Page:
• 1974 – Finished in 7th place (Won "Pool B")
  • 1975 – Finished in 6th place
  • 1976 – Finished in 4th place
  • 1977 – Finished in 6th place
  • 1978 – Finished in 6th place
  • 1979 – Finished in 7th place
  • 1980 – Not held[14]
  • 1981 – Finished in 5th place
  • 1982 – Finished in 8th place
  • 1983 – Finished in 9th place (Won "Pool B")
  • 1984 – Not held[14]
  • 1985 – Finished in 4th place
  • 1986 – Finished in 6th place
  • 1987 – Finished in 7th place
  • 1988 – Not held[14]
  • 1989 – Finished in 6th place
  • 1990 – Finished in 5th place
  • 1991 – Finished in 4th place
  • 1992 – Finished in 7th place
  • 1993 – Finished in 6th place
  • 1994 – Finished in 4th place
  • 1995 – Finished in 6th place
  • 1996 – Won bronze medal
  • 1997 – Finished in 6th place
  • 1998 – Finished in 12th place
  • 1999 – Finished in 6th place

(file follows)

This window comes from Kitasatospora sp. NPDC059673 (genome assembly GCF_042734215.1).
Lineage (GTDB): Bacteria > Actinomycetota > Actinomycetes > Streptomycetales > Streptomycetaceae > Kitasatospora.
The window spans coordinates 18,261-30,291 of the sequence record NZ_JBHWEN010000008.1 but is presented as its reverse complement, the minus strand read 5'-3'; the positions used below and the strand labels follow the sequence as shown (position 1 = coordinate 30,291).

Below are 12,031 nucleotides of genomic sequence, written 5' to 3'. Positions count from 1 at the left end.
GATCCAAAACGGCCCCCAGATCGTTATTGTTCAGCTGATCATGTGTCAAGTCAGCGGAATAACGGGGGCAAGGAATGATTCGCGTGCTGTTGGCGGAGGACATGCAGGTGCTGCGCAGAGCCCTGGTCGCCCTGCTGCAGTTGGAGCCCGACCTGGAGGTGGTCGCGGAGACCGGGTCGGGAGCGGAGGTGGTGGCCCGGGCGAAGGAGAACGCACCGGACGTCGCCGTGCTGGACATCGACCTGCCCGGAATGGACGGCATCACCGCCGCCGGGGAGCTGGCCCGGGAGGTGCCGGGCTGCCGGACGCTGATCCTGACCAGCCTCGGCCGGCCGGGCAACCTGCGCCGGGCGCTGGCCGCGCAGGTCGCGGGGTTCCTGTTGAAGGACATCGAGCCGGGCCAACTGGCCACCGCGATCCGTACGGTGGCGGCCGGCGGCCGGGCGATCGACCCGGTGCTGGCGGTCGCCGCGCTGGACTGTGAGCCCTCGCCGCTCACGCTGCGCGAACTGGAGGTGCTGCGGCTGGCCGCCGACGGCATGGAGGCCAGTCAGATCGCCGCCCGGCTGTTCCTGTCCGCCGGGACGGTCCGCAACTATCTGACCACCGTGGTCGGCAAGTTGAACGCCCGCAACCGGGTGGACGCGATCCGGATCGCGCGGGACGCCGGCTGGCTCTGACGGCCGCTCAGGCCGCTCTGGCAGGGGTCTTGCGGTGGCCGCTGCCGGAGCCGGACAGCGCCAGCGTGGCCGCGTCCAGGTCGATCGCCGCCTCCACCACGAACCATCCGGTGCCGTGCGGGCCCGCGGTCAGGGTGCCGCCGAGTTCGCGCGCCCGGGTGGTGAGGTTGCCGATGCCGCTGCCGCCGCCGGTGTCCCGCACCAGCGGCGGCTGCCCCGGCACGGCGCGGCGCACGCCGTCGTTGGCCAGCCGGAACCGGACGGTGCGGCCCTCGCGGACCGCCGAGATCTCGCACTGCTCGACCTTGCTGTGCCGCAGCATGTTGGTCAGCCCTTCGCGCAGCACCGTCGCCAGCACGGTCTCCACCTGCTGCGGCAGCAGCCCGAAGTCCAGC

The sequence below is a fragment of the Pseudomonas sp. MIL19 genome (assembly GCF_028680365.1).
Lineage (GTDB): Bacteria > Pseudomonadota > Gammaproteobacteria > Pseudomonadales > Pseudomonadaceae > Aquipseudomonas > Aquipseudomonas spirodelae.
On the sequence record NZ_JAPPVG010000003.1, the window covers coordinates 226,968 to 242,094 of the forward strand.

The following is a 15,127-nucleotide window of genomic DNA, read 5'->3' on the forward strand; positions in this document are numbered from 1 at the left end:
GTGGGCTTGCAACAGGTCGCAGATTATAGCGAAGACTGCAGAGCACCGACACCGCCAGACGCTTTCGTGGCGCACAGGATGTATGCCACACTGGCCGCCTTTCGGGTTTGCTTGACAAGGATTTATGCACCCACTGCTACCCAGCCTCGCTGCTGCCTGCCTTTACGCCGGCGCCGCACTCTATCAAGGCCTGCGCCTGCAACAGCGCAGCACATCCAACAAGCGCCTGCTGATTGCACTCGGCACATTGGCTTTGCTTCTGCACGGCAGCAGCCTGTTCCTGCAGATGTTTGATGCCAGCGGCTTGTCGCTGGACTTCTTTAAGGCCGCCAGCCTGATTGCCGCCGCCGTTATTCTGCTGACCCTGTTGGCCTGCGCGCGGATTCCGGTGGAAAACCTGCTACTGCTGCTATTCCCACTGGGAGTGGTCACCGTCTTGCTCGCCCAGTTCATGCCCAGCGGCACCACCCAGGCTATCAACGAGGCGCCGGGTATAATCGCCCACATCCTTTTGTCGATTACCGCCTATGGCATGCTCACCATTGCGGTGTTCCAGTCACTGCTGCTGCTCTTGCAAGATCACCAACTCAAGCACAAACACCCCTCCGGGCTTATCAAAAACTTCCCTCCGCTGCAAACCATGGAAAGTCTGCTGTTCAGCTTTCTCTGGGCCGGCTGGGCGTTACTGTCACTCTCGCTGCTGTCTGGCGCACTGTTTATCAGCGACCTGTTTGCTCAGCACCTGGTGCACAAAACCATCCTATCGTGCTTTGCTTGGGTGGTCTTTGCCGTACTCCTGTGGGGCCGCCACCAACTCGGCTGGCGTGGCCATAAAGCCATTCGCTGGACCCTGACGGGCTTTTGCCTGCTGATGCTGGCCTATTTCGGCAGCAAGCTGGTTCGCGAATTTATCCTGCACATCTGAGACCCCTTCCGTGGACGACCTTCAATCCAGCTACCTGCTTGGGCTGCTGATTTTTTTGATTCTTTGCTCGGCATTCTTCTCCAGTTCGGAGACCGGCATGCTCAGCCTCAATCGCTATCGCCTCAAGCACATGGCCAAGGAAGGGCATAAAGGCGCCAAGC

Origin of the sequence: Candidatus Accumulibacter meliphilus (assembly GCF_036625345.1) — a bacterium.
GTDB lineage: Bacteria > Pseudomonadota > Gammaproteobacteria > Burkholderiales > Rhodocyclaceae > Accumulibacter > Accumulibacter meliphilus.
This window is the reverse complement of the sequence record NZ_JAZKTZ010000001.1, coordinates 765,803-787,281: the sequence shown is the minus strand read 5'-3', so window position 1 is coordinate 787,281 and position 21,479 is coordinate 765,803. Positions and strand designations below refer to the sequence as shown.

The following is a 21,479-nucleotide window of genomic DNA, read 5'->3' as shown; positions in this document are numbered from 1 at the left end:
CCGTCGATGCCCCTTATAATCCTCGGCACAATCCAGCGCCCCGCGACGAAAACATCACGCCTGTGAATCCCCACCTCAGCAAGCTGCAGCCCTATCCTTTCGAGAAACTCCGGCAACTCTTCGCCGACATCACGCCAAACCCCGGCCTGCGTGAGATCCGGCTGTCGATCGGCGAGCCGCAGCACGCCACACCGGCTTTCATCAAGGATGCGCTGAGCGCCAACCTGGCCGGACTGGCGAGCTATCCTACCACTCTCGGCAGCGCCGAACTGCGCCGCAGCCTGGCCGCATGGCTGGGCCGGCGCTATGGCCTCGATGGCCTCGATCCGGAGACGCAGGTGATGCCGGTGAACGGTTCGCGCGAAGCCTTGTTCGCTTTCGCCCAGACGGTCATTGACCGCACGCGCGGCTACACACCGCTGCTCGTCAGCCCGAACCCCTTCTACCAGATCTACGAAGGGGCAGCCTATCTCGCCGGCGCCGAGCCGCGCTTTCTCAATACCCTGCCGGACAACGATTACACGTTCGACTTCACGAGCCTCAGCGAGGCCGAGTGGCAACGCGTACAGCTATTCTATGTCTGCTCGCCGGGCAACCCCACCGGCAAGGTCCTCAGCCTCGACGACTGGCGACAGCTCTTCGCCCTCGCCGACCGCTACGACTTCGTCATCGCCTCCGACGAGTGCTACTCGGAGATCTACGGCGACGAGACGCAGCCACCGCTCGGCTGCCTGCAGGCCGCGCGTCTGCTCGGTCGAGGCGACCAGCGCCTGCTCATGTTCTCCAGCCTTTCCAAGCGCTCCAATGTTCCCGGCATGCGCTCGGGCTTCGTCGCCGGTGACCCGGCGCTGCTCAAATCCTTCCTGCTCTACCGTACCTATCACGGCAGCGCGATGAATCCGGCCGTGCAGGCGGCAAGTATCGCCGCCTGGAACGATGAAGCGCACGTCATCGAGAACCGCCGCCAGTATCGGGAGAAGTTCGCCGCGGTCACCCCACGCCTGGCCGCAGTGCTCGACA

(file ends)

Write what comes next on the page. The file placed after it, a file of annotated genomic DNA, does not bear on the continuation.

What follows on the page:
• 2000 – Finished in 5th place
  • 2001 – Finished in 4th place
  • 2002 – Finished in 7th place
  • 2003 – Finished in 13th place
  • 2004 – Won bronze medal
  • 2005 – Finished in 6th place
  • 2006 – Finished in 7th place
  • 2007 – Finished in 5th place
  • 2008 – Finished in 6th place
  • 2009 – Finished in 4th place
  • 2010 – Finished in 13th place
  • 2011 – Finished in 8th place
YearDivisionGroup playPlayoff finish
Group FinishOverall FinishGPWinsOTWOTLTiesLossGFGADIFPtsResultPlace
2012Championship2nd, Group H4th7420--13217+1516Lost in quarterfinals, 2–3 (Finland)7th
2013Championship3rd, Group H5th7500--22416+815Won in quarterfinals, 8–3 (Russia)